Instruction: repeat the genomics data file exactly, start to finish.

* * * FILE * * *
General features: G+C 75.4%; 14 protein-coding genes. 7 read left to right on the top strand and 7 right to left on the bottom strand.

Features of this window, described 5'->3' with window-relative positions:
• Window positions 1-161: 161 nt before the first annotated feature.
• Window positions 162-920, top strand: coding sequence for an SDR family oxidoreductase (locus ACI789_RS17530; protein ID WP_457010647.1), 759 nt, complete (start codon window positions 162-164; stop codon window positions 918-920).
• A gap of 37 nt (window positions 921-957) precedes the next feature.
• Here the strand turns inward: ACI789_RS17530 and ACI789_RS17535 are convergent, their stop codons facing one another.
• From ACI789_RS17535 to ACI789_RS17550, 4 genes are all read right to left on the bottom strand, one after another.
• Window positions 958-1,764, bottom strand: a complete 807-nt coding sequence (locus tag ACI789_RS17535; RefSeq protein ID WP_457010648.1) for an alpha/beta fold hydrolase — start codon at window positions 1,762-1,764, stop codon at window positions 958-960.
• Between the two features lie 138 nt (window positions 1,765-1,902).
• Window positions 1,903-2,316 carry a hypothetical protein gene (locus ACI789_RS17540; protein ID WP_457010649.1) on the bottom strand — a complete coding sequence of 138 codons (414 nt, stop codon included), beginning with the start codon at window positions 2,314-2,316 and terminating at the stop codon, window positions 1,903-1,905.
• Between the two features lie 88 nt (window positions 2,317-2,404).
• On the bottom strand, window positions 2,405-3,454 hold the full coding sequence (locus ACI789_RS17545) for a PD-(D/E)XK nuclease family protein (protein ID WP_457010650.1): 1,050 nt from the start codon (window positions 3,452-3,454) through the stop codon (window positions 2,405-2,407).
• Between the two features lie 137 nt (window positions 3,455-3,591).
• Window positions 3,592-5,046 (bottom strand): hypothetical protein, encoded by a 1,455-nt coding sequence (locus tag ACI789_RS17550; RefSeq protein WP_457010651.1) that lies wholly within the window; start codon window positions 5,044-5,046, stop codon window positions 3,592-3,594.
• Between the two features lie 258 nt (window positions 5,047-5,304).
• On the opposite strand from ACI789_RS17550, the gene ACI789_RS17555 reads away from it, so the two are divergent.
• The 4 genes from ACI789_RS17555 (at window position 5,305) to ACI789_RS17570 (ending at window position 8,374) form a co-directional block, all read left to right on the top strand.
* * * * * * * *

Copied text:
General features: G+C 75.4%; 14 protein-coding genes. 7 read left to right on the top strand and 7 right to left on the bottom strand.

Features of this window, described 5'->3' with window-relative positions:
• Window positions 1-161: 161 nt before the first annotated feature.
• Window positions 162-920, top strand: coding sequence for an SDR family oxidoreductase (locus ACI789_RS17530; protein ID WP_457010647.1), 759 nt, complete (start codon window positions 162-164; stop codon window positions 918-920).
• A gap of 37 nt (window positions 921-957) precedes the next feature.
• Here the strand turns inward: ACI789_RS17530 and ACI789_RS17535 are convergent, their stop codons facing one another.
• From ACI789_RS17535 to ACI789_RS17550, 4 genes are all read right to left on the bottom strand, one after another.
• Window positions 958-1,764, bottom strand: a complete 807-nt coding sequence (locus tag ACI789_RS17535; RefSeq protein ID WP_457010648.1) for an alpha/beta fold hydrolase — start codon at window positions 1,762-1,764, stop codon at window positions 958-960.
• Between the two features lie 138 nt (window positions 1,765-1,902).
• Window positions 1,903-2,316 carry a hypothetical protein gene (locus ACI789_RS17540; protein ID WP_457010649.1) on the bottom strand — a complete coding sequence of 138 codons (414 nt, stop codon included), beginning with the start codon at window positions 2,314-2,316 and terminating at the stop codon, window positions 1,903-1,905.
• Between the two features lie 88 nt (window positions 2,317-2,404).
• On the bottom strand, window positions 2,405-3,454 hold the full coding sequence (locus ACI789_RS17545) for a PD-(D/E)XK nuclease family protein (protein ID WP_457010650.1): 1,050 nt from the start codon (window positions 3,452-3,454) through the stop codon (window positions 2,405-2,407).
• Between the two features lie 137 nt (window positions 3,455-3,591).
• Window positions 3,592-5,046 (bottom strand): hypothetical protein, encoded by a 1,455-nt coding sequence (locus tag ACI789_RS17550; RefSeq protein WP_457010651.1) that lies wholly within the window; start codon window positions 5,044-5,046, stop codon window positions 3,592-3,594.
• Between the two features lie 258 nt (window positions 5,047-5,304).
• On the opposite strand from ACI789_RS17550, the gene ACI789_RS17555 reads away from it, so the two are divergent.
• The 4 genes from ACI789_RS17555 (at window position 5,305) to ACI789_RS17570 (ending at window position 8,374) form a co-directional block, all read left to right on the top strand.